Poetry of the Penitent Heart
Editor's note: Today's post continues our Women's History Month series (yes, even though March is over), connecting our contemporary efforts for justice with the evangelical women who came before us.
Sometimes books will tell us stories about their former readers—perhaps a small doodle in the margins of a centuries-old Bible or wax stains revealing late-night reading sessions. Among the British Library's 14 million books is one volume, a small book of sermons and poems, that is quietly impressive. An inscription on the inside flyleaf, written in an elegant 16th-century hand translates from Latin to "Henry Lock's book, given by his wife Anne. 1559."
Only two copies of this volume still exist, but this one belonged to the writer's own family. Sermons of John Calvin was edited, written, and translated by Anne Lock, one of the women gradually claiming a place for themselves as writers in the 16th century. History left just enough details about Anne to tantalize us. She was a brave, educated woman who used her skills to create works of influence in the midst of tragedy.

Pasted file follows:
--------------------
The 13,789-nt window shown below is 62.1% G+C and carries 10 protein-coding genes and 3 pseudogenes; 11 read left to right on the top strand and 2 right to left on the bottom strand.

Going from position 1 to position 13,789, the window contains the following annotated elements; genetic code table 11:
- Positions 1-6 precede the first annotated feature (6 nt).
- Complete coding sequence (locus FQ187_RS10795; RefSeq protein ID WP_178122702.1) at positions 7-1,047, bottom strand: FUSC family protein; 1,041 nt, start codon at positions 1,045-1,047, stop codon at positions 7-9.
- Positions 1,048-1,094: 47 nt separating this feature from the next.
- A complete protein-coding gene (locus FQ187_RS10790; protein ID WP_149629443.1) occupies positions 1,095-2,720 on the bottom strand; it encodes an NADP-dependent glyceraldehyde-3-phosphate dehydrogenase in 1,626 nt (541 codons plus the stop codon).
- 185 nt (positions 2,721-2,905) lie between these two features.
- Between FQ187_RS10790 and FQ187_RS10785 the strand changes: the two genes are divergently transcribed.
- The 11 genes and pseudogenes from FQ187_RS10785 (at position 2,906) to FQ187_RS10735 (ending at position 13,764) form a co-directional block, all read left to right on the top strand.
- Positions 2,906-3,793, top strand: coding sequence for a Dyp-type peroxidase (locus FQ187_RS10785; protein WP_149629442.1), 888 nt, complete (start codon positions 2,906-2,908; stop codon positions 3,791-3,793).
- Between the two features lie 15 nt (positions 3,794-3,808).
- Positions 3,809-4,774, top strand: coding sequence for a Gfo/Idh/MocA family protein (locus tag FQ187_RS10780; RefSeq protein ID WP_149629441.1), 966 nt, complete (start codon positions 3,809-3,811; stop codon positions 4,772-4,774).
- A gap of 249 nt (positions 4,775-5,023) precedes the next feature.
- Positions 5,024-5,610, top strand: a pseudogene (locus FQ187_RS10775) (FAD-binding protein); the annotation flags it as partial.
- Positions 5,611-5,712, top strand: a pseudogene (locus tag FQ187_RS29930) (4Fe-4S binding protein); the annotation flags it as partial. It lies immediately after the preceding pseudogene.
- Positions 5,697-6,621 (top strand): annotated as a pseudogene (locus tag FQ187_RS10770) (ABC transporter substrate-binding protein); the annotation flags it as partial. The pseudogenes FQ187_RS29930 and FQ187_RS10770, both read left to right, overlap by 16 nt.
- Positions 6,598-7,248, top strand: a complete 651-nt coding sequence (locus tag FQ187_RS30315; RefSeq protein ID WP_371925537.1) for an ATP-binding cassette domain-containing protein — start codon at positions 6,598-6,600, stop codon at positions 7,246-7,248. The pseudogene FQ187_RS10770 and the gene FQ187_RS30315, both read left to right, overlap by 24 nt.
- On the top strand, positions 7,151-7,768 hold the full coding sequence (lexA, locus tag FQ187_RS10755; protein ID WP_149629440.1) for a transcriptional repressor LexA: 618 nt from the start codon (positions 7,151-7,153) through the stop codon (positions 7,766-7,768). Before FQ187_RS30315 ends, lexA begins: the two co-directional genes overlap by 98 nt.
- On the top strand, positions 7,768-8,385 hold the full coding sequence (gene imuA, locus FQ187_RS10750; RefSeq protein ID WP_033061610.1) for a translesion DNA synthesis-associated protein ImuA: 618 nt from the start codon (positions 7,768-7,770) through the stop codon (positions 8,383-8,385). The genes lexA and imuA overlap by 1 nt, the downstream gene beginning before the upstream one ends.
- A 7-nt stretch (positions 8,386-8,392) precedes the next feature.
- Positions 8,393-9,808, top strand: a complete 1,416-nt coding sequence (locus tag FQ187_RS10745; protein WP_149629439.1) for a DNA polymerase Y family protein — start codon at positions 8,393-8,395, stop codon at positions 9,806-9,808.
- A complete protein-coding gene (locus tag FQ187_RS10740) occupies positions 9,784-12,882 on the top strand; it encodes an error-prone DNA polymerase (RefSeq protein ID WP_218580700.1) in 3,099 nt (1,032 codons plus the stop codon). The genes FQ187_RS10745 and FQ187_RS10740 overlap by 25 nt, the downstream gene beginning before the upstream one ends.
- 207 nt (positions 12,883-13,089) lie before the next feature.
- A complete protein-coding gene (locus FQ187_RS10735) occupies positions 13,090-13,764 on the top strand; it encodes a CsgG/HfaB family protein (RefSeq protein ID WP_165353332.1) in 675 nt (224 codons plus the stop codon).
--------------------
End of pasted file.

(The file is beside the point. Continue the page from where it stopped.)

Anne Vaughan Lock was born to what we might consider an upper middle class family. At first glance, they seem the 16th-century London version of "2.5 kids and a picket fence." A merchant by trade, Stephen Vaughan, Lock's father, recognized the importance of ideas and the power of words. He was interested in the new Lutheran theologies flowing across Europe and soon began lining his shelves with illegal pamphlets and copies of the Scripture smuggled into England from the Continent. In a radical move for the time, Vaughan ensured that both his son and daughters had access to education through a private tutor.
In her teens, Anne married Henry Lock, who had similar spiritual beliefs. In their home, they hosted John Knox, the Scottish clergyman often considered the founder of Presbyterianism. A few years later, Anne (only in her early 20s) began a correspondence with Knox. Over the course of several years he would write to Lock, encouraging her in Protestantism and even seeking her advice on spiritual matters.
In 1555, Lock's hometown of London was not a safe place for those who refused to conform to the reestablishment of Catholicism. Those refusing to obey Mary I's laws concerning religious expression faced fines, punishments, and even execution by burning. At 23, Lock fled London with two small children, for safety in John Calvin's Genevan community.
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